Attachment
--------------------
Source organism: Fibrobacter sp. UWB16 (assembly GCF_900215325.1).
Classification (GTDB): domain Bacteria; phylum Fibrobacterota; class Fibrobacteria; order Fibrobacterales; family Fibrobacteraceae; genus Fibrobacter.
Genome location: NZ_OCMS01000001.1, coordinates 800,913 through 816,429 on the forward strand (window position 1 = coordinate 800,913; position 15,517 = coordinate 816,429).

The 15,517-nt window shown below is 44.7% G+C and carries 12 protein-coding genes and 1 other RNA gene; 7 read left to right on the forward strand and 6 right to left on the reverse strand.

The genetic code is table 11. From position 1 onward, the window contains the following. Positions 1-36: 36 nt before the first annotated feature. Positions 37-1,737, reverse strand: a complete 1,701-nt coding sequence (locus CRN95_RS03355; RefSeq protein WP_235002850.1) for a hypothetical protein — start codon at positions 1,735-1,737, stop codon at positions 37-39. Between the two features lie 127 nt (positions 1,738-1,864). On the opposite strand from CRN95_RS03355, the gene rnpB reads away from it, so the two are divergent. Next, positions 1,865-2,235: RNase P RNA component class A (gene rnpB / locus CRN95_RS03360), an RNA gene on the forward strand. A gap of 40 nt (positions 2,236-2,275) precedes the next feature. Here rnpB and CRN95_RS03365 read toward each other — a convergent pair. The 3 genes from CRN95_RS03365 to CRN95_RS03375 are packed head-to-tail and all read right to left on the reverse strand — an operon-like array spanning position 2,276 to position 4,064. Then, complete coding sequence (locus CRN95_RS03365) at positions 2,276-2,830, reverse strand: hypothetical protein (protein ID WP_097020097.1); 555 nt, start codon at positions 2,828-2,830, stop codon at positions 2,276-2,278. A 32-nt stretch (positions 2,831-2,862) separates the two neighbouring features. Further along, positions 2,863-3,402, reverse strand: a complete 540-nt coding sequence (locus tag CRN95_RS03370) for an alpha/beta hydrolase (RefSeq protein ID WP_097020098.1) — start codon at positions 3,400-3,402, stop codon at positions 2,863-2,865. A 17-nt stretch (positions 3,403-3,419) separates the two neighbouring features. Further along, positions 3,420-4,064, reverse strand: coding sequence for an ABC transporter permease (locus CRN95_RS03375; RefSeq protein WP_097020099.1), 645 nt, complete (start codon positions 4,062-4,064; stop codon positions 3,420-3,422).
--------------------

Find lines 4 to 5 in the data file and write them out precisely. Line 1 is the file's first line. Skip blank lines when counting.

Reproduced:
The 15,517-nt window shown below is 44.7% G+C and carries 12 protein-coding genes and 1 other RNA gene; 7 read left to right on the forward strand and 6 right to left on the reverse strand.

The genetic code is table 11. From position 1 onward, the window contains the following. Positions 1-36: 36 nt before the first annotated feature. Positions 37-1,737, reverse strand: a complete 1,701-nt coding sequence (locus CRN95_RS03355; RefSeq protein WP_235002850.1) for a hypothetical protein — start codon at positions 1,735-1,737, stop codon at positions 37-39. Between the two features lie 127 nt (positions 1,738-1,864). On the opposite strand from CRN95_RS03355, the gene rnpB reads away from it, so the two are divergent. Next, positions 1,865-2,235: RNase P RNA component class A (gene rnpB / locus CRN95_RS03360), an RNA gene on the forward strand. A gap of 40 nt (positions 2,236-2,275) precedes the next feature. Here rnpB and CRN95_RS03365 read toward each other — a convergent pair. The 3 genes from CRN95_RS03365 to CRN95_RS03375 are packed head-to-tail and all read right to left on the reverse strand — an operon-like array spanning position 2,276 to position 4,064. Then, complete coding sequence (locus CRN95_RS03365) at positions 2,276-2,830, reverse strand: hypothetical protein (protein ID WP_097020097.1); 555 nt, start codon at positions 2,828-2,830, stop codon at positions 2,276-2,278. A 32-nt stretch (positions 2,831-2,862) separates the two neighbouring features. Further along, positions 2,863-3,402, reverse strand: a complete 540-nt coding sequence (locus tag CRN95_RS03370) for an alpha/beta hydrolase (RefSeq protein ID WP_097020098.1) — start codon at positions 3,400-3,402, stop codon at positions 2,863-2,865. A 17-nt stretch (positions 3,403-3,419) separates the two neighbouring features. Further along, positions 3,420-4,064, reverse strand: coding sequence for an ABC transporter permease (locus CRN95_RS03375; RefSeq protein WP_097020099.1), 645 nt, complete (start codon positions 4,062-4,064; stop codon positions 3,420-3,422).